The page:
Jupiter 'Flag Man' turns personal battle into public advocacy

Article Courtesy of The Jupiter Courier

By Kit Bradshaw

March 26, 2005

George Andres, known as "Jupiter's Flag Man," is using his near six-year battle with the Indian Creek Homeowners Association to help others who are having problems with homeowners, condo and trailer park associations.

This week, Andres, 68, and his wife Anna learned that the 4th District Court of Appeal had ruled the Indian Creek Homeowners Association can't foreclose on his home to recover $20,000 in legal fees for their battle over the U.S. flag and flag pole he erected in his front yard.

"This battle has taught me that perseverance against homeowners associations who act like tyrants is the way to go," the former Marine said from his home in the Indian Creek subdivision, which now sports a 20-foot high flagpole and an American flag.

"Because of this experience, I'm now part of Cyber Citizens for Florida Justice, and I've been helping other people who have had problems with homeowners associations," said Andres. "We've gone to Tallahassee to get state laws changed, and last year we had the governor set up a task force to look into this situation with homeowners and condo associations.

"The state is finally taking the builders and the homeowners associations to task. Under one of the new laws, the homeowners association can't foreclose on you or put liens on your house for violating the homeowners' rules.

"We intend to keep moving on in the state to help people with these associations," he said.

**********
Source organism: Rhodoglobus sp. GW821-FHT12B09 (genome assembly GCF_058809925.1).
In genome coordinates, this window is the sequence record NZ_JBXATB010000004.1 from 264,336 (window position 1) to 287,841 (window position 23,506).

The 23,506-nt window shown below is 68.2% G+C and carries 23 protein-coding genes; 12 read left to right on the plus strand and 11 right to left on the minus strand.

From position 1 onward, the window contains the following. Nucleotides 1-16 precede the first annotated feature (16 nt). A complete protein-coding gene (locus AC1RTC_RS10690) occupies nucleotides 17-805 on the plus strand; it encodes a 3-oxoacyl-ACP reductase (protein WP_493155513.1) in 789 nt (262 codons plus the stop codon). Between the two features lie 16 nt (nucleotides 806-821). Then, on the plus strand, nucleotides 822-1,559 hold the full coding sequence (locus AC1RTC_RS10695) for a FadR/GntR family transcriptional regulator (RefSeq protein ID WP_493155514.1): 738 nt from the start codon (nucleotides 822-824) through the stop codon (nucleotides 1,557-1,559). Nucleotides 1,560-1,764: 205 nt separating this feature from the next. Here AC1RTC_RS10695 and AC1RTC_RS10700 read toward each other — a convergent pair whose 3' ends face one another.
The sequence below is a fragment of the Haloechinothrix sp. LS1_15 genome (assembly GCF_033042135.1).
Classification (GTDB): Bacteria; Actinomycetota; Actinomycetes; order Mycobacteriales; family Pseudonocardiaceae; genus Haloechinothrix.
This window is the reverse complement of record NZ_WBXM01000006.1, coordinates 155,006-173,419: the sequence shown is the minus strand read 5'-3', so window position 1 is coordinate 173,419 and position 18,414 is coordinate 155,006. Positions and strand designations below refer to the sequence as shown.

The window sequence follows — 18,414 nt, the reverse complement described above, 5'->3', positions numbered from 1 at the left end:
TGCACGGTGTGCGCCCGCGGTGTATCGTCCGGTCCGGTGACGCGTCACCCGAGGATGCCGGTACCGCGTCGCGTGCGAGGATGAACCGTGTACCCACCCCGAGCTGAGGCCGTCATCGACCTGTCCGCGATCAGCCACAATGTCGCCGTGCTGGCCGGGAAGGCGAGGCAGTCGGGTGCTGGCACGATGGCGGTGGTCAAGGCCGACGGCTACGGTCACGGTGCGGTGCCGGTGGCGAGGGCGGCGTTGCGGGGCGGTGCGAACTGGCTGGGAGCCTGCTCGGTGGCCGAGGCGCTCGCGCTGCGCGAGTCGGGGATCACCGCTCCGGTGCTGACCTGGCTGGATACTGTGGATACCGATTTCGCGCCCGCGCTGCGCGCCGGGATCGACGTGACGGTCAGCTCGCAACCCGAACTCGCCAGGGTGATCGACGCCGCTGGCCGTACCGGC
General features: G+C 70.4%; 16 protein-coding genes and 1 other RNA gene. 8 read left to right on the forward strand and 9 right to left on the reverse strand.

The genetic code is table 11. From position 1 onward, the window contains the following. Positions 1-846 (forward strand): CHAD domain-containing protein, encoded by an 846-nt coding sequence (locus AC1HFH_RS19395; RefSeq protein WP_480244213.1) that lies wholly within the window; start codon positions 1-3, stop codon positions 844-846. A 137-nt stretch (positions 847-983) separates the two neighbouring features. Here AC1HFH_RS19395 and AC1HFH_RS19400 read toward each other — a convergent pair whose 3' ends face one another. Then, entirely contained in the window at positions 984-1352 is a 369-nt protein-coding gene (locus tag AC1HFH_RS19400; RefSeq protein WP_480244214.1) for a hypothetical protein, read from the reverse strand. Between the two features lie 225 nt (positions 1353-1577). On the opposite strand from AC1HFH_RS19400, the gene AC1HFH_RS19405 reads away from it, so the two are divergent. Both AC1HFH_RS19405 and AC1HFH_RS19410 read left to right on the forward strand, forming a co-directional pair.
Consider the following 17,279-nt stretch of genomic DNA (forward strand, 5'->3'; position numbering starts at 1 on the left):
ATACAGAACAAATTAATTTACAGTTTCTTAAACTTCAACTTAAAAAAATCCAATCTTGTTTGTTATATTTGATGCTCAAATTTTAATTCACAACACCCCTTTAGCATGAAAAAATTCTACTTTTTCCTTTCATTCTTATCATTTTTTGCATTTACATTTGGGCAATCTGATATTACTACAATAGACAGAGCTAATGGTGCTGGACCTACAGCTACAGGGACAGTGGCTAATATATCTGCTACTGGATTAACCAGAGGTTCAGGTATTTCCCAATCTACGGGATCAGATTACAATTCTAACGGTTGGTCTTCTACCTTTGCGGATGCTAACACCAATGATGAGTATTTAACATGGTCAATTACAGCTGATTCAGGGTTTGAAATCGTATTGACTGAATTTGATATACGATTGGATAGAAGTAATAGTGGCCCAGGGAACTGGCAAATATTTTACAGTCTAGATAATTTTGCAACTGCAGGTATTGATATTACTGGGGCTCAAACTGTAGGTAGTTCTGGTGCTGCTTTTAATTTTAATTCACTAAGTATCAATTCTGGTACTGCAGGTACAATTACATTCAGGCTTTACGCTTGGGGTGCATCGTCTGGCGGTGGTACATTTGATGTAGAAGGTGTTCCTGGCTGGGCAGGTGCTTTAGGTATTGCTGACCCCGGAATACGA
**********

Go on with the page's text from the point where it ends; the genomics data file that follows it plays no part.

Andres problems began in 1999 when he erected a 13-foot pole and put an American flag on it. According to Andres, he had received permission for the pole and flag when he had been a member of the homeowners association board from 1989 to 1998. However, a new board came in and told Andres he could only put up an American flag on his home, not in his yard.

"I told them, 'show me where there is an article in the bylaws prohibiting the flag being flown on a pole,'" he said.

The issue transcended Jupiter and became a cause celebre that reached national proportions and even brought support from Gov. Jeb Bush. In 2002, the Florida legislature passed a bill allowing a person to fly a removable American flag in respectful manner, regardless of homeowners association laws. Bush even went so far as to present Andres with an American flag that had flown over the state capitol building on Flag Day.

Andres said that as the controversy wound its way through the courts that the Indian Creek Homeowners Association finally said it didn't care any more about the flagpole, but it did want to recover the legal fees.

"I guess they realized that they had made a mistake when they did what they did with the flag," he said, "and then they tried to become the good guy and say they just wanted money for their lawyer. But now they've lost.

"They can appeal within 10 days, but the appeal will cost them a lot of money."

Attorneys for the homeowner's association declined comment.

Andres said that he has a temporary injunction against the homeowners association to keep flying his flag. Now, he said, he'll have his attorney get a permanent injunction.

Andres isn't the only one relieved to hear the news from the appeals court.

"It's a big load off my wife's back," he said, "when you are finally free of the garbage that's been going on for almost six years."

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